Caprine arthritis-encephalitis (CAE) is a widespread disease in goats that was first reported in New Zealand in 1981 (Oliver 1982; Oliver et al. 1983). The disease is caused by a lentivirus (CAEV) which, like all retroviruses, inserts its genome into the DNA of the cell it infects. CAEV infects and replicates within monocytes and macrophages and these immune cells then carry the virus throughout the body. Seroconversion typically occurs slowly (months rather than weeks) and there is no simple relationship between the initial infection and moment of conversion.

All breeds and ages of goats are susceptible to infection and, once established, it persists throughout the animal’s life. Progression of the disease can take months to years and it is unusual to observe gross clinical signs prior to two years of age. Not all goats that are infected with CAEV will develop the disease and these asymptomatic carriers may spread the disease within the herd. The most common symptom of CAE is chronic arthritis in adult animals. Bilateral or unilateral swelling of the carpal region is common, hence the lay term ‘big knees’. Infection can also lead to weight loss and/or impaired milk production (Greenwood 1995).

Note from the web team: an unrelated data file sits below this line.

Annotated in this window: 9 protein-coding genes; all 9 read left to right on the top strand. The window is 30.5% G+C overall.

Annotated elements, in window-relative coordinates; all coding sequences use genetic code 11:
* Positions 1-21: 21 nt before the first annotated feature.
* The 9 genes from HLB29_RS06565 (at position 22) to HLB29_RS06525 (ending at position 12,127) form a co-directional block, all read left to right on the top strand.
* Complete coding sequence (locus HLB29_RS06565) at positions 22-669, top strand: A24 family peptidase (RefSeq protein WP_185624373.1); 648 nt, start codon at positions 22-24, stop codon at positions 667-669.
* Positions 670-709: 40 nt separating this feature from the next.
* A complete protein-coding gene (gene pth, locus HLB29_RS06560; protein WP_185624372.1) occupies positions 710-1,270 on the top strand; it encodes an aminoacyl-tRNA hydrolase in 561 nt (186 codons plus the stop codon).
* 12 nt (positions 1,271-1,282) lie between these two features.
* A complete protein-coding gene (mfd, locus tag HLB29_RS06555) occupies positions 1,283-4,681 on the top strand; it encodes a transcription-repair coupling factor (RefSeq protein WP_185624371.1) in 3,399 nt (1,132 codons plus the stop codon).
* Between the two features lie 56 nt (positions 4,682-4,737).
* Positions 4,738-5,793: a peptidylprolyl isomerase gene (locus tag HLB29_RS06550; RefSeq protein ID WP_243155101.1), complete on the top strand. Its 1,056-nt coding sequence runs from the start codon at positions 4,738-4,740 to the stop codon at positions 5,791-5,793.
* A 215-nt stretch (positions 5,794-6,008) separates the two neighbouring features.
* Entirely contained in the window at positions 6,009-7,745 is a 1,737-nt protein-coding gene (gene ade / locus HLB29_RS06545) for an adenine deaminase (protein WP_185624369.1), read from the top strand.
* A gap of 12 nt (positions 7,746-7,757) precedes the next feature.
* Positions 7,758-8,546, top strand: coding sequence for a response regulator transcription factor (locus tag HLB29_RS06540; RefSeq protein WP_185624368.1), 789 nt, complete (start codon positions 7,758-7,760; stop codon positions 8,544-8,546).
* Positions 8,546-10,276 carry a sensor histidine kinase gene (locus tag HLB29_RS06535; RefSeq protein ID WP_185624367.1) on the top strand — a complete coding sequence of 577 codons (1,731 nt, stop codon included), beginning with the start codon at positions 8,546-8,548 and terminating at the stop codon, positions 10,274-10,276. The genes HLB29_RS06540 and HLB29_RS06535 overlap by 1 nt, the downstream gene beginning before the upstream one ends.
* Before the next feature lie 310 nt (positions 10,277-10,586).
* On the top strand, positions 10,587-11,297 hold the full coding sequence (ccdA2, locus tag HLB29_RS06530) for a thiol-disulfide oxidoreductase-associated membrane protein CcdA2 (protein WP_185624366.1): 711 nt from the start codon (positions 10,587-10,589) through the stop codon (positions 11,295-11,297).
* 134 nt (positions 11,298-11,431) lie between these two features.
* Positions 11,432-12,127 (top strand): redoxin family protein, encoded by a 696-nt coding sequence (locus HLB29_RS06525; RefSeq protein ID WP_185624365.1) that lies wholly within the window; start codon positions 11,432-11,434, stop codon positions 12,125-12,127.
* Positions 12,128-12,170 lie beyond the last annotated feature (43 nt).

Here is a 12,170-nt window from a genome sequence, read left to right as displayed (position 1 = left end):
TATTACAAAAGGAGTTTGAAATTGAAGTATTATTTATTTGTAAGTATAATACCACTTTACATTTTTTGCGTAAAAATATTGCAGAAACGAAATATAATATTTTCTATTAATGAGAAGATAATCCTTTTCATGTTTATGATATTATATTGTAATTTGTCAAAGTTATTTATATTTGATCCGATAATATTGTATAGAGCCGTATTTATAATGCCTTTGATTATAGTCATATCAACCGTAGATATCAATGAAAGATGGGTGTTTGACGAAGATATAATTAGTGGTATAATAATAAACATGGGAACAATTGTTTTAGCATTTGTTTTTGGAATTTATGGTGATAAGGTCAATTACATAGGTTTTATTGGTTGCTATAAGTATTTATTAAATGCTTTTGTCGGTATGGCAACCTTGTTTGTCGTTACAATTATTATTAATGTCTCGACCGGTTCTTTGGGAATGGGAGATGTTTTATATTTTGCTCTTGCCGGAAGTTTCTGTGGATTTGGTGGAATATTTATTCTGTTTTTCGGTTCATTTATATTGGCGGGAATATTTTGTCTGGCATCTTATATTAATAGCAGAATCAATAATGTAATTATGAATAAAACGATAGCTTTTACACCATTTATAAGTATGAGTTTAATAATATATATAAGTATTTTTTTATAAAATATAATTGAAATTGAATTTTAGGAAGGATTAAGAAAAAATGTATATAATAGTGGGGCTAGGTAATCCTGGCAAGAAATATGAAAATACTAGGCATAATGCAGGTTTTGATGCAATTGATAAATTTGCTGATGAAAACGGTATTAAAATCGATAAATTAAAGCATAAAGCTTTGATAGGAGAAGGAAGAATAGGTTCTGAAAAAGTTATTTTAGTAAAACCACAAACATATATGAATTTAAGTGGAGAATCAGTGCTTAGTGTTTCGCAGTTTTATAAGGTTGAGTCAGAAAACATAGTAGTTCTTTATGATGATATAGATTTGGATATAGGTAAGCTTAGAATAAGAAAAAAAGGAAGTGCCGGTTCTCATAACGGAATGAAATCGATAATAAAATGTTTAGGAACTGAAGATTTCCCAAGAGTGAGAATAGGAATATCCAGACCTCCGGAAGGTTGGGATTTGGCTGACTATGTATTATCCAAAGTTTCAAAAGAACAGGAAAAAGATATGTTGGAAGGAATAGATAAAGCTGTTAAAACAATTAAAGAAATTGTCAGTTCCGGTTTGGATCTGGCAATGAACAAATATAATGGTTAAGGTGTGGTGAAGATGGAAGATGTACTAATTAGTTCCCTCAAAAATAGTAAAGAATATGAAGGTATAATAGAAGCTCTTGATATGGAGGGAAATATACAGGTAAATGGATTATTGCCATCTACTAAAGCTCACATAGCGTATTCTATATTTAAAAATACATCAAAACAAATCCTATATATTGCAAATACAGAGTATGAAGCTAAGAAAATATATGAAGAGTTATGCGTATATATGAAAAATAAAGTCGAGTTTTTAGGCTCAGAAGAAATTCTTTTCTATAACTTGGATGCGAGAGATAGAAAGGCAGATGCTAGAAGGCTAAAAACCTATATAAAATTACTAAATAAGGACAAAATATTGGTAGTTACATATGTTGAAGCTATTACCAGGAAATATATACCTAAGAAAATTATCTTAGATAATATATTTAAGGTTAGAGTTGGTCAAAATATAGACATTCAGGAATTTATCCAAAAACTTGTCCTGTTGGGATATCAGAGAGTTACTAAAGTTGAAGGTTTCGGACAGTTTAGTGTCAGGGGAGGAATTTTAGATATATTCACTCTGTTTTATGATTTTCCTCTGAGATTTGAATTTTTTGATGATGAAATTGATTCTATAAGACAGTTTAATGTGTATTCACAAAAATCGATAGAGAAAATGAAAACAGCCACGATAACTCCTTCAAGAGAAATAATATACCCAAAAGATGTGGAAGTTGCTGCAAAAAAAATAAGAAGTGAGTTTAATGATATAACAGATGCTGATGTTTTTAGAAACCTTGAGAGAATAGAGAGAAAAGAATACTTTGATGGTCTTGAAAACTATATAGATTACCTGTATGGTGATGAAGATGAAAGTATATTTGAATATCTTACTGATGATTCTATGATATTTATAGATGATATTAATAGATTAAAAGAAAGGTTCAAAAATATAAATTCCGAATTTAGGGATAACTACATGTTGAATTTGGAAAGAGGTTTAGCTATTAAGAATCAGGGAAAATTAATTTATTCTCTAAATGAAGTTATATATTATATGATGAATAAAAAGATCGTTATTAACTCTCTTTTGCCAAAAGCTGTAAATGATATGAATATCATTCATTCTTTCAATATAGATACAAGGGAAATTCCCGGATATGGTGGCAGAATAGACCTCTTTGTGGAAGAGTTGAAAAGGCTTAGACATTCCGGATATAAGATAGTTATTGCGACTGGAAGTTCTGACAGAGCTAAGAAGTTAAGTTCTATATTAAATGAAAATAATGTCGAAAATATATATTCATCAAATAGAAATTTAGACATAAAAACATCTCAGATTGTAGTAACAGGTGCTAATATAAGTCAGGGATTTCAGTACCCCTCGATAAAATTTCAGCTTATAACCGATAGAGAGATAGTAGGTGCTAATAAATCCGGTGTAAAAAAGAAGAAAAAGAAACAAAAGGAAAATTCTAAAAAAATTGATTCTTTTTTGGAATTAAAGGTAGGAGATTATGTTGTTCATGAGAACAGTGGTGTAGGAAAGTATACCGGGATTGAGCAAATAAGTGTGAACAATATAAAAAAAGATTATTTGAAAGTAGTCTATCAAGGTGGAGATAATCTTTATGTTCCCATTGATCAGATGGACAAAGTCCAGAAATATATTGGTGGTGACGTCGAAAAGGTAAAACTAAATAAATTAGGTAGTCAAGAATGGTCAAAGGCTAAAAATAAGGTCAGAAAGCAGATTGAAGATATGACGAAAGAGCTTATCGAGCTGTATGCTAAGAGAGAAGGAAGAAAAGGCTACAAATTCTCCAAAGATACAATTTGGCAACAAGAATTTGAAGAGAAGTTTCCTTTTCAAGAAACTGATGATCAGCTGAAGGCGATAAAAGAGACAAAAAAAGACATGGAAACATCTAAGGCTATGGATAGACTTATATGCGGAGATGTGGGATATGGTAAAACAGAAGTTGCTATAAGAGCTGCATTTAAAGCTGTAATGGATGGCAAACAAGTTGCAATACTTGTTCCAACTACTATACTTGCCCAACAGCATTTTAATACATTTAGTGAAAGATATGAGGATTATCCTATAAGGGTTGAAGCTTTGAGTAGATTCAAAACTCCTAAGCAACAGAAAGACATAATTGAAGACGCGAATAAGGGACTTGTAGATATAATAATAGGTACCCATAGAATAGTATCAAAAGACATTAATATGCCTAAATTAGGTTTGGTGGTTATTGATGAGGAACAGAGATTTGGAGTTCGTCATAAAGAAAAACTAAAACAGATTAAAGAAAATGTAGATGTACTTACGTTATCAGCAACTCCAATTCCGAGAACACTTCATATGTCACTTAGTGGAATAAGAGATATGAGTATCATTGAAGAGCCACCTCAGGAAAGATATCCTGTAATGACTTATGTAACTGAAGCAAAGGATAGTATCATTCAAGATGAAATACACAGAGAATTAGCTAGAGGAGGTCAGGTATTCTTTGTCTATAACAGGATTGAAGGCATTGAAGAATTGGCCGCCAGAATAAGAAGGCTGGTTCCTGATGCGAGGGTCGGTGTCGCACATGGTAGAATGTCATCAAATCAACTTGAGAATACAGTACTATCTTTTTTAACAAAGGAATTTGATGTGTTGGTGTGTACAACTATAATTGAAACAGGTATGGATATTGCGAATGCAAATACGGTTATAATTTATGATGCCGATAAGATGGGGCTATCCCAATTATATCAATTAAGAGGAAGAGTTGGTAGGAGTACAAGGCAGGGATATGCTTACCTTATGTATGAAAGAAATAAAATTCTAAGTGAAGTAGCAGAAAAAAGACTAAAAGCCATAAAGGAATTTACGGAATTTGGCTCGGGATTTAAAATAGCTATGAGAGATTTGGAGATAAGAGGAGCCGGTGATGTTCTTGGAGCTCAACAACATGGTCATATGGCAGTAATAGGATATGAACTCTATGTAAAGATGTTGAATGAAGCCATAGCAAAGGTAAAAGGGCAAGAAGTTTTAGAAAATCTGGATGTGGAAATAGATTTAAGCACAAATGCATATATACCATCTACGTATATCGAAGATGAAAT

The major transmission route of CAEV is through the ingestion of virus-infected colostrum by kids, although lateral transmission through prolonged close contact with infected animals is also thought to occur (Adams et al. 1983) and, more recently, evidence suggests that vertical transmission from the reproductive tract of infected females to their offspring is possible (Hasegawa et al. 2017). CAEV has been found in semen, so it is also possible that a doe may get the disease from an infected buck (Souza et al. 2013).

SM, Pryor

Proceedings of the New Zealand Society of Animal Production, Volume 77, Rotorua, 97-99, 2017
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